Exploring possible societies: Childhood’s End

I recently reread a science fiction classic:

Clarke, Arthur C. 1953. Childhood’s end. New York: Ballantine Books.

If you haven’t read the book, Wikipedia has a good synopsis. Part of the book describes a golden age of humanity prior to a leap in human evolution. Here is an excerpt from the book that probably would have led to its banning in 1950s America if it had been nonfiction (Apologies for non-gender neutral language. Childhood’s End was a product of its time.:

People could indulge in such whims, because they had both the time and the money. The abolition of armed forces had at once almost doubled the world’s effective wealth, and increased [robotic] production had done the rest. As a result, it was difficult to compare the standard of living of twenty-first century Man with that of any of his predecessors. Everything was so cheap that the necessities of life were free, provided by a public service by the community, as roads, water, street lighting and drainage had once been. A man could travel wherever pleased, eat whatever food he fancied – without handing over any money. He had earned the right to do this by being a productive member of the community.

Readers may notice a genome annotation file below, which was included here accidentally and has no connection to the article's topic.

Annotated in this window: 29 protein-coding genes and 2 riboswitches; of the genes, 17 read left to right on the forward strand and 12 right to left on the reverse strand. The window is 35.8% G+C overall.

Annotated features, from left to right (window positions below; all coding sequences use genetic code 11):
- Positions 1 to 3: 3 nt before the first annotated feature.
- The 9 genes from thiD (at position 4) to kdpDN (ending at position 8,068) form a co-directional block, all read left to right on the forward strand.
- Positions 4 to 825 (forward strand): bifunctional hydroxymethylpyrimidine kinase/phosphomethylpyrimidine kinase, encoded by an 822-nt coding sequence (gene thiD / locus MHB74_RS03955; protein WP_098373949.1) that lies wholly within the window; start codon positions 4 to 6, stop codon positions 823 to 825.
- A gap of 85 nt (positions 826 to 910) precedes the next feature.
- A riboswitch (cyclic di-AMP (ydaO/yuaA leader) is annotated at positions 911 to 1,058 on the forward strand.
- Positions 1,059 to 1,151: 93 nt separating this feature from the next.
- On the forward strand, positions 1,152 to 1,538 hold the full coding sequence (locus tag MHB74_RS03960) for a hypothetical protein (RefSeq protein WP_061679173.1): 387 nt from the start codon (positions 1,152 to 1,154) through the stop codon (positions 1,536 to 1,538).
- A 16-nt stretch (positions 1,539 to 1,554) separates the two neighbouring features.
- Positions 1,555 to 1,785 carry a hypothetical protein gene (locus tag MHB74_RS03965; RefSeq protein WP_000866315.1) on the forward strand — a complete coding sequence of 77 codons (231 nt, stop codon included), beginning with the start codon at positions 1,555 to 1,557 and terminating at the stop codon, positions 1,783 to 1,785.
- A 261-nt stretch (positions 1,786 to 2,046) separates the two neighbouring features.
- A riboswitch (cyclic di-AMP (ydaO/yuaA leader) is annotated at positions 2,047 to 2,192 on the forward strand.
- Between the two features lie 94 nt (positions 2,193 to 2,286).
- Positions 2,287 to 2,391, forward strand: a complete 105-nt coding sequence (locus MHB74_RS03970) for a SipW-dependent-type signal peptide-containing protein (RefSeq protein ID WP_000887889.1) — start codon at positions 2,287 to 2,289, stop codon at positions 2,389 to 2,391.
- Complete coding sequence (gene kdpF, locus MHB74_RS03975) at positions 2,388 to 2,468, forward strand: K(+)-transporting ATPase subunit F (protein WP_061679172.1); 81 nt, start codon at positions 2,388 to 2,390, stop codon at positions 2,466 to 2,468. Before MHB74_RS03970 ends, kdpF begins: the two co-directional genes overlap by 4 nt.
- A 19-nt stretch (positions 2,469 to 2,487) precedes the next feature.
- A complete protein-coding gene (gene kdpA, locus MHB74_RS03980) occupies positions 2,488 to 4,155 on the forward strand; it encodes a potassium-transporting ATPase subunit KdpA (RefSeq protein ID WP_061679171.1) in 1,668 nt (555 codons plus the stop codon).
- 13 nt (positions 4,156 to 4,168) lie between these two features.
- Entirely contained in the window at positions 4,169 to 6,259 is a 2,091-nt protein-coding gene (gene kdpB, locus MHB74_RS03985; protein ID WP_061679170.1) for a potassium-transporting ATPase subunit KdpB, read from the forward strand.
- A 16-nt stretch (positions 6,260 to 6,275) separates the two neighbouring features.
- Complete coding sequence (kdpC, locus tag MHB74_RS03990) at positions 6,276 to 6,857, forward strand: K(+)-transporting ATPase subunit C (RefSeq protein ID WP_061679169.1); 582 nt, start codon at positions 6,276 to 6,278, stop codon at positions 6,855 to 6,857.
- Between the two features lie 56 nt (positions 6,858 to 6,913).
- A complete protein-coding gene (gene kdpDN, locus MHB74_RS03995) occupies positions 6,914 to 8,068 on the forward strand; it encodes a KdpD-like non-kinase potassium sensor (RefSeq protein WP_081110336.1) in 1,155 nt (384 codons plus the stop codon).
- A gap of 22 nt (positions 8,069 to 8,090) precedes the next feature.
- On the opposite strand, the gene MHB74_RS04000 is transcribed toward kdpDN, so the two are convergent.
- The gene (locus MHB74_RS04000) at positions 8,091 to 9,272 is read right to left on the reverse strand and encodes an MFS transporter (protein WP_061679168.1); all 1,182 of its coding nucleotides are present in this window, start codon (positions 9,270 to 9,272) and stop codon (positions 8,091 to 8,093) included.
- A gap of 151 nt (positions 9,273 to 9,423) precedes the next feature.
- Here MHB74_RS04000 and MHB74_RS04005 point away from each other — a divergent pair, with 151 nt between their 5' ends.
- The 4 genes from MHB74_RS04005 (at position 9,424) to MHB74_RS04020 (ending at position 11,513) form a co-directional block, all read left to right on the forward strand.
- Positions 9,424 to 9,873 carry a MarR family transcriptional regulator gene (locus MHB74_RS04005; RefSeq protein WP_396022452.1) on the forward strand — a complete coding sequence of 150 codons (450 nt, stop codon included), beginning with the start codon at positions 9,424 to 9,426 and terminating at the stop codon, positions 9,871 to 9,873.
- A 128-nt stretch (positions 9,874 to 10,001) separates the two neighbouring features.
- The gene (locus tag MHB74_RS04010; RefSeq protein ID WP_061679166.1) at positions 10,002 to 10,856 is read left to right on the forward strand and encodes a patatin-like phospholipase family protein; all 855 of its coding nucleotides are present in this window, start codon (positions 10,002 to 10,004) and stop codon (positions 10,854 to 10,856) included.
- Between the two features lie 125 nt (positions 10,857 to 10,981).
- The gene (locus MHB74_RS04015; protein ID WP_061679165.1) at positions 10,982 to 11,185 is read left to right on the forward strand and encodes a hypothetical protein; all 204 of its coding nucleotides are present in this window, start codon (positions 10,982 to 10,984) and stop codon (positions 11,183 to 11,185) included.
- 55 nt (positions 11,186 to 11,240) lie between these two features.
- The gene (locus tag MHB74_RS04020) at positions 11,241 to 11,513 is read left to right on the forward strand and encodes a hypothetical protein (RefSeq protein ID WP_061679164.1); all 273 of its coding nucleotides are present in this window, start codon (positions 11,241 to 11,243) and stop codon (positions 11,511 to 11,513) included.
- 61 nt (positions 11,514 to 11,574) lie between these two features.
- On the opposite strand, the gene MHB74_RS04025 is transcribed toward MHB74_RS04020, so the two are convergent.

There were, of course, some drones, but the number of people sufficiently strong-willed to indulge in a life of complete idleness is much smaller than is generally supposed. Supporting such parasites was considerably less of a burden than providing for the armies of ticket collectors, shop assistants, bank clerk, stockbrokers and so forth, whose main function, when one took the global point of view, was to transfer items from one ledger to another.

One of the special powers of science fiction is that it can explore subjects otherwise off the table of normal discussion. In some ways this is as true now as it was in 1953.

With technological unemployment growing, I think it might be time to dust off these paragraphs and really consider the sort of society we might have if human work for pay becomes rare.

If you are aware of books with non-standard economic systems, whether liberal or conservative, please feel free to comment.

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